• Mon
  • Dec 22, 2014
  • Updated: 6:31pm

Party drug crippling our children's minds, bodies

PUBLISHED : Monday, 24 September, 2007, 12:00am
UPDATED : Monday, 24 September, 2007, 12:00am
 

The party drug ketamine has been around for more than 40 years, but no one really knows the full extent of the health risks associated with taking it. Hong Kong doctors have a good idea of two of the side effects, though - bladder and kidney dysfunction - and are alarmed at the sharp increase in the number of people being admitted to hospitals with the problems.

The contention is that long-term abuse could lead to kidney failure. Add that to the possibility of cardiovascular failure, memory loss, schizophrenia, unnoticed injury due to the drug's anaesthetic qualities and the unknowns yet unfound, and there can be only one conclusion: use of ketamine is dangerous.

It is a message that schools, police and the courts have been trying to get across, particularly since July last year, when a 13-year-old girl died of a drug cocktail that included ketamine. Their efforts would not seem to be having much effect, if the increase in hospital admissions and 36.9 per cent rise in cases of abuse reported by police in the first quarter of this year over the same period in 2006 is any guide.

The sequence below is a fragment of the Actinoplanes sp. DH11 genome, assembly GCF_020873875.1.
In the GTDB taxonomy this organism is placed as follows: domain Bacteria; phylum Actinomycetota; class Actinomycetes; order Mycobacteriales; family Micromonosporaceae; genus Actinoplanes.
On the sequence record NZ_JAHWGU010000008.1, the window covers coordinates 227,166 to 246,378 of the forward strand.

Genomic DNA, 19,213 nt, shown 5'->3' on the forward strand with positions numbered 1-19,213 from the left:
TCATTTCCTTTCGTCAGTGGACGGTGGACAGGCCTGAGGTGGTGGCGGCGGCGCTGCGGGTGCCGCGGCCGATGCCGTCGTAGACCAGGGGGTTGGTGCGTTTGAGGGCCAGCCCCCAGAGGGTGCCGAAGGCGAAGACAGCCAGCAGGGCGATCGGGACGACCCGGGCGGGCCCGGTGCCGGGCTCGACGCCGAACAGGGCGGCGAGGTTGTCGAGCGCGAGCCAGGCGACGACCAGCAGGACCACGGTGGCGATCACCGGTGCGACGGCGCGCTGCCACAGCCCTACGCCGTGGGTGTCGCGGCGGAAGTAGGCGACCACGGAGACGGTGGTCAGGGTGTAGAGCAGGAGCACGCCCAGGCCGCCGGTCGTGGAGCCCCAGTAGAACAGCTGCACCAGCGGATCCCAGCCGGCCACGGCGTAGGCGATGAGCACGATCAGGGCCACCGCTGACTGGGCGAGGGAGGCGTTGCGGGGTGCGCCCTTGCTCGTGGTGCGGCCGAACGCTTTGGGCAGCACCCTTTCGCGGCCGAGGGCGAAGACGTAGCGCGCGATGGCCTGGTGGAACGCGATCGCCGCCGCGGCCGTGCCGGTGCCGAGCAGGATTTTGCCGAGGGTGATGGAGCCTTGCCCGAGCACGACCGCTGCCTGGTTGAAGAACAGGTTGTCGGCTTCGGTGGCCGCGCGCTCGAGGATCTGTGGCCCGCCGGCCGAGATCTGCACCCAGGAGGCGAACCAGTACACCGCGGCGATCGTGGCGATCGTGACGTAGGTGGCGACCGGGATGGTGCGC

Much of this can be put down to ketamine being brought into Hong Kong from the mainland in ever-increasing amounts, leading to it being readily available and inexpensive. As small as our borders may be, demand and supply will always find a way around barriers.

Ketamine is fashionable with some party and disco-goers, particularly the young, but there is no getting around the fact that it is harmful. That is why there are laws and penalties for those who have it in their possession.

The government plans to set up a HK$1.8 million health check programme for users and doctors have called for provision of more intensive care and counselling. But as worthy as these ideas are to tackling the problem, they have to be part of a toughened community-wide approach.

To properly get the message across, the effort has to begin with the family, continue through schools and other groups and conclude at the penalty stage in the courts.

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